By the time Alaska's votes are counted in the presidential elections, it's been called. We aren't a swing state; with our population we aren't even a state people think about. In 2008, I was watching polls in the Mendenhall Valley to be sure they stayed open late enough, that people weren't turned away — the televisions were already announcing Barrack Obama the winner.
It's easy to feel like our voices don't count in a race like that, but yesterday's election was only about our voices. So why did only 25-26 percent of people actually vote?
There's such a cynicism about voting, and it's seeped into our local elections. In the comments about yesterday's results, people are questioning how certain races or measures could have turned out as they did. There may even have been an implication that it's voter fraud.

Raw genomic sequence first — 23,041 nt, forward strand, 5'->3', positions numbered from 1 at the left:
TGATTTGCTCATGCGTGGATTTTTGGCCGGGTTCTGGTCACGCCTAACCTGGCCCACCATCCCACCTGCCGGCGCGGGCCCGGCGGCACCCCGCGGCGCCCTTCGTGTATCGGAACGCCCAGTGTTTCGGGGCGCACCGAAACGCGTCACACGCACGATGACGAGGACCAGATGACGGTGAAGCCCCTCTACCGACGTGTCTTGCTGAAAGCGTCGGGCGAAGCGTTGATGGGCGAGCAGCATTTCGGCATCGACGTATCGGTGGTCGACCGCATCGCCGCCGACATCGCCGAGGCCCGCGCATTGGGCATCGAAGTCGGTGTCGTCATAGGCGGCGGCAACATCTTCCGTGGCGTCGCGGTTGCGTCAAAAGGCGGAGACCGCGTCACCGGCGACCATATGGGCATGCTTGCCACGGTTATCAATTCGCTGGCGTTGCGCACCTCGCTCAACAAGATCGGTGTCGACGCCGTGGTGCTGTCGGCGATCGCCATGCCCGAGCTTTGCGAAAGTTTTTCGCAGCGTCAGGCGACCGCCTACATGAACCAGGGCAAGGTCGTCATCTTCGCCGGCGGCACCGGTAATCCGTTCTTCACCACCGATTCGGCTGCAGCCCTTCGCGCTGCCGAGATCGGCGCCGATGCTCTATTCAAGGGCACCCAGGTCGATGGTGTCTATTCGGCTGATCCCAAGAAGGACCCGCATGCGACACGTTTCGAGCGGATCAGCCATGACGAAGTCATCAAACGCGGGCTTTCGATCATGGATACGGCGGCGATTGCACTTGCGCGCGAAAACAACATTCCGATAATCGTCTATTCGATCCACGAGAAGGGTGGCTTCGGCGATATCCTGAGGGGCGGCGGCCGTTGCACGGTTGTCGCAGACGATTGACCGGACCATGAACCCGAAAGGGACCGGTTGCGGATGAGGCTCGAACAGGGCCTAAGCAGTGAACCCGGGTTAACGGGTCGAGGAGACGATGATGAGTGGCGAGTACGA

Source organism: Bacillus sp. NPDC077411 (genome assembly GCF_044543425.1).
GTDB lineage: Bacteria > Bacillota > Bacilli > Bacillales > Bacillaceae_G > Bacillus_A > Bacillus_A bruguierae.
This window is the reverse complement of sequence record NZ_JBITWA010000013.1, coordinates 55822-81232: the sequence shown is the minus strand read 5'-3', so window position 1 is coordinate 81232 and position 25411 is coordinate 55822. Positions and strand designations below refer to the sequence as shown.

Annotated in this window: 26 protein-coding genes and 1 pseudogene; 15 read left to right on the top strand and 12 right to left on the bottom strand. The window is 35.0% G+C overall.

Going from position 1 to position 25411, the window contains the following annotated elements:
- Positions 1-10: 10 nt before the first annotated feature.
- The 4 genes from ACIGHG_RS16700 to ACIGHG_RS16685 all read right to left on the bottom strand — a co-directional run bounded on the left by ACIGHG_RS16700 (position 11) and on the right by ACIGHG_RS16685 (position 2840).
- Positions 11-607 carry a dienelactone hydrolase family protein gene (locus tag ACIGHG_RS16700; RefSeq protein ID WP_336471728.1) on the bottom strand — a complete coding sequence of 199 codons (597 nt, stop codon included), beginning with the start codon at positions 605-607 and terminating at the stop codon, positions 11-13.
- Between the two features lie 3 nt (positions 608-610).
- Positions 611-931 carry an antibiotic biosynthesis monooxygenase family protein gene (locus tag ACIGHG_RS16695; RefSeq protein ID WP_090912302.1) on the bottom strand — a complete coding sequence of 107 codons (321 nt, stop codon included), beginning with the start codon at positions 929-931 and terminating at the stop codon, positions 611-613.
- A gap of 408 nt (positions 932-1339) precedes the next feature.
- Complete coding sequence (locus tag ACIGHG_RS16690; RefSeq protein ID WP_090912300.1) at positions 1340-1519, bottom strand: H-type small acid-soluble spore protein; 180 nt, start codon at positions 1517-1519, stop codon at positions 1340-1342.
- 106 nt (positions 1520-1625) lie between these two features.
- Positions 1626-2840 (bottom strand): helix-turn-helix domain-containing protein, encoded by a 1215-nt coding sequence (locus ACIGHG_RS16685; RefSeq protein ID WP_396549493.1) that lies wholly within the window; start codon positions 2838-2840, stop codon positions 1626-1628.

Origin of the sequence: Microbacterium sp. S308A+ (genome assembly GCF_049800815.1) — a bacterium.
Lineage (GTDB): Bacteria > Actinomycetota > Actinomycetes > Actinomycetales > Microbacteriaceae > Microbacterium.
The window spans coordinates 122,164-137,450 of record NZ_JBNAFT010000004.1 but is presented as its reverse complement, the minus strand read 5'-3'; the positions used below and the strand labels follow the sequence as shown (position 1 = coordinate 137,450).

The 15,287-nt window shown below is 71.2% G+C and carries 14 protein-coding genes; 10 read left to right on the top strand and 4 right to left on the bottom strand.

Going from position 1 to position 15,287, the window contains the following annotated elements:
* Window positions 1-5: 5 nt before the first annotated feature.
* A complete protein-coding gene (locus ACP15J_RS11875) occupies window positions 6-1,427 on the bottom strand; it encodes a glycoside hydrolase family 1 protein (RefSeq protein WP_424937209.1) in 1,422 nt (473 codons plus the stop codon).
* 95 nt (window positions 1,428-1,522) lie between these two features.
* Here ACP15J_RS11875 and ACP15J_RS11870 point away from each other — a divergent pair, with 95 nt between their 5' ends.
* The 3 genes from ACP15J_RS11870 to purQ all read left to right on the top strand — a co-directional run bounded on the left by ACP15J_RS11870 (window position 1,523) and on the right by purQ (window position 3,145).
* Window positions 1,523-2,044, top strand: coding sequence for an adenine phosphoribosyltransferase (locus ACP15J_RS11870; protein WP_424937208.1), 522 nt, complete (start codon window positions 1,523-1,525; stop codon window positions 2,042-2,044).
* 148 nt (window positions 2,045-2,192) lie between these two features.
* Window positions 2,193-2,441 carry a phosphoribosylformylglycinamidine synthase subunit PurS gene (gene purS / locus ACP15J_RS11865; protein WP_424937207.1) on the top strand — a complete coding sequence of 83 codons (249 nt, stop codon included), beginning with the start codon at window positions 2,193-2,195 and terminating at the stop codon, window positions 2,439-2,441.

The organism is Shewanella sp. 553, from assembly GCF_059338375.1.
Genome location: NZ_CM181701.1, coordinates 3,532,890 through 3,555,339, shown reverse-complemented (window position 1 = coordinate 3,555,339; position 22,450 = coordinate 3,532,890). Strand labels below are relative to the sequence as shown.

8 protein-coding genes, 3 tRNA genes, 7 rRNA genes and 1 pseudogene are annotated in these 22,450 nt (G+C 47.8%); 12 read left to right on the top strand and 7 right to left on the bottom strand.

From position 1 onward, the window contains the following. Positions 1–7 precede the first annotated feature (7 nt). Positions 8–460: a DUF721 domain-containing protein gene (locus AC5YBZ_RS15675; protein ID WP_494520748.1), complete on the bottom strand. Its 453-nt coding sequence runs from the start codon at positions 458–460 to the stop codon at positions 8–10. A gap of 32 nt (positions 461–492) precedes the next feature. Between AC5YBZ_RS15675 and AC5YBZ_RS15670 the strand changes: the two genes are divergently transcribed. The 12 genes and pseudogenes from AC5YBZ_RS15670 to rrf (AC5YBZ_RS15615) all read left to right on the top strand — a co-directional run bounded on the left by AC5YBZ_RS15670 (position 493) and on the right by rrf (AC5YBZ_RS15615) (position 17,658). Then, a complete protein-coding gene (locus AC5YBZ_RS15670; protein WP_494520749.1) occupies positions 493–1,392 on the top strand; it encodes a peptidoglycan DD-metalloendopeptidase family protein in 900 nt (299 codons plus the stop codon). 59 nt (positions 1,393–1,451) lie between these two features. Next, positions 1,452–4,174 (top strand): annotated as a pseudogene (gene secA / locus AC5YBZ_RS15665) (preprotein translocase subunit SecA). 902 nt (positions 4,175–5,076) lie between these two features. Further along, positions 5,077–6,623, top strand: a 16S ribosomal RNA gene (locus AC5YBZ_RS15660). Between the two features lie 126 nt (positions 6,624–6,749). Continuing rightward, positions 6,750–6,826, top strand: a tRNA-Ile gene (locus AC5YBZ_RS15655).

It's not voter fraud.
Instead of feeding into the cynicism about the voting system, at least locally, channel that energy into encouraging your likeminded compatriots to vote, or anyone and everyone to vote.
Those friends who say, "If I voted, I would have voted like this..." or "My vote won't matter..." or "I was going to vote but then I got busy..." — remind them of the elections with measures or races too close to call until the absentee and questioned ballots have been counted. I heard a race was once won in Fairbanks on a coin toss, because the candidates were tied vote for vote.
Even if we are unhappy with some of the results, we'll all survive having a statesman or woman whose ideas we don't quite share, we'll survive an extended sales tax and investment in the community, and we'll hopefully stave off cynicism enough to get back to the polls next year. And in November when we will vote for president, even if they've already called it by the time we make it to the polls.